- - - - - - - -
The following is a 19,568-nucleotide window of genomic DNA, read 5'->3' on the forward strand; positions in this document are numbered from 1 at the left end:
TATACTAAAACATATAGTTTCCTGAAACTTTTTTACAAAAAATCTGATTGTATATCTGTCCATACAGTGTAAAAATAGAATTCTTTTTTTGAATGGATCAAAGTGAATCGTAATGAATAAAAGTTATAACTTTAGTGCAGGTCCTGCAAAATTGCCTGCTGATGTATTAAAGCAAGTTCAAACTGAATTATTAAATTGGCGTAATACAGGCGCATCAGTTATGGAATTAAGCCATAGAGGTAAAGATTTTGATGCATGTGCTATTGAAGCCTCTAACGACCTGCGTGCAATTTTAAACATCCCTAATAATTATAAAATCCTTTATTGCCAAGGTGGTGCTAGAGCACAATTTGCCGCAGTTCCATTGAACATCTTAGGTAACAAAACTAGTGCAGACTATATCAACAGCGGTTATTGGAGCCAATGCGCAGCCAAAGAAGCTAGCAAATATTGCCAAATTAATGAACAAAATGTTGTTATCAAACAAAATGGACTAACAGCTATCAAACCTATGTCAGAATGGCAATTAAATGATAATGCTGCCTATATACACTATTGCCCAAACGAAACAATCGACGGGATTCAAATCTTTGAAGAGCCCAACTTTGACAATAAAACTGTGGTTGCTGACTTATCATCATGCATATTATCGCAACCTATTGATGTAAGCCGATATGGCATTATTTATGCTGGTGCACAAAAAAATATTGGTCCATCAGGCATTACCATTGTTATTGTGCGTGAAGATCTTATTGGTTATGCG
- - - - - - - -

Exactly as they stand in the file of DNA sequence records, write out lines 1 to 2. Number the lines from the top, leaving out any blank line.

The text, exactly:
The following is a 19,568-nucleotide window of genomic DNA, read 5'->3' on the forward strand; positions in this document are numbered from 1 at the left end:
TATACTAAAACATATAGTTTCCTGAAACTTTTTTACAAAAAATCTGATTGTATATCTGTCCATACAGTGTAAAAATAGAATTCTTTTTTTGAATGGATCAAAGTGAATCGTAATGAATAAAAGTTATAACTTTAGTGCAGGTCCTGCAAAATTGCCTGCTGATGTATTAAAGCAAGTTCAAACTGAATTATTAAATTGGCGTAATACAGGCGCATCAGTTATGGAATTAAGCCATAGAGGTAAAGATTTTGATGCATGTGCTATTGAAGCCTCTAACGACCTGCGTGCAATTTTAAACATCCCTAATAATTATAAAATCCTTTATTGCCAAGGTGGTGCTAGAGCACAATTTGCCGCAGTTCCATTGAACATCTTAGGTAACAAAACTAGTGCAGACTATATCAACAGCGGTTATTGGAGCCAATGCGCAGCCAAAGAAGCTAGCAAATATTGCCAAATTAATGAACAAAATGTTGTTATCAAACAAAATGGACTAACAGCTATCAAACCTATGTCAGAATGGCAATTAAATGATAATGCTGCCTATATACACTATTGCCCAAACGAAACAATCGACGGGATTCAAATCTTTGAAGAGCCCAACTTTGACAATAAAACTGTGGTTGCTGACTTATCATCATGCATATTATCGCAACCTATTGATGTAAGCCGATATGGCATTATTTATGCTGGTGCACAAAAAAATATTGGTCCATCAGGCATTACCATTGTTATTGTGCGTGAAGATCTTATTGGTTATGCG